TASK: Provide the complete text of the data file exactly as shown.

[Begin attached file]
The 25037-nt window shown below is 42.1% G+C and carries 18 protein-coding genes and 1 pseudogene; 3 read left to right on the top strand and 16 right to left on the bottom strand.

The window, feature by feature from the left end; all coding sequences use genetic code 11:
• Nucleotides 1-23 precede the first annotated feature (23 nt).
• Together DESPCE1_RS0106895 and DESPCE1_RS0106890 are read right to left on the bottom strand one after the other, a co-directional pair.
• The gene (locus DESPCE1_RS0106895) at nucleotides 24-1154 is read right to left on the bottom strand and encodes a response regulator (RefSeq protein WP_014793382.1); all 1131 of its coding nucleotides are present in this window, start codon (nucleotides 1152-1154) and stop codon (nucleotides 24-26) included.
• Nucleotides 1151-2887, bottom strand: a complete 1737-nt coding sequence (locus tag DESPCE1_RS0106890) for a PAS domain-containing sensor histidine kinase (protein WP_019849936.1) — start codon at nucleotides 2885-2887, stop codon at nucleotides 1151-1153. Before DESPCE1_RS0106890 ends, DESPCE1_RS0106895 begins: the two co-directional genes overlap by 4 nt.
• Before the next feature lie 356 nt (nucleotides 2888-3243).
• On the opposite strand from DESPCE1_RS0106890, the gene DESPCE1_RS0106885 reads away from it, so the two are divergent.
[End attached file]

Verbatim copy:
The 25037-nt window shown below is 42.1% G+C and carries 18 protein-coding genes and 1 pseudogene; 3 read left to right on the top strand and 16 right to left on the bottom strand.

The window, feature by feature from the left end; all coding sequences use genetic code 11:
• Nucleotides 1-23 precede the first annotated feature (23 nt).
• Together DESPCE1_RS0106895 and DESPCE1_RS0106890 are read right to left on the bottom strand one after the other, a co-directional pair.
• The gene (locus DESPCE1_RS0106895) at nucleotides 24-1154 is read right to left on the bottom strand and encodes a response regulator (RefSeq protein WP_014793382.1); all 1131 of its coding nucleotides are present in this window, start codon (nucleotides 1152-1154) and stop codon (nucleotides 24-26) included.
• Nucleotides 1151-2887, bottom strand: a complete 1737-nt coding sequence (locus tag DESPCE1_RS0106890) for a PAS domain-containing sensor histidine kinase (protein WP_019849936.1) — start codon at nucleotides 2885-2887, stop codon at nucleotides 1151-1153. Before DESPCE1_RS0106890 ends, DESPCE1_RS0106895 begins: the two co-directional genes overlap by 4 nt.
• Before the next feature lie 356 nt (nucleotides 2888-3243).
• On the opposite strand from DESPCE1_RS0106890, the gene DESPCE1_RS0106885 reads away from it, so the two are divergent.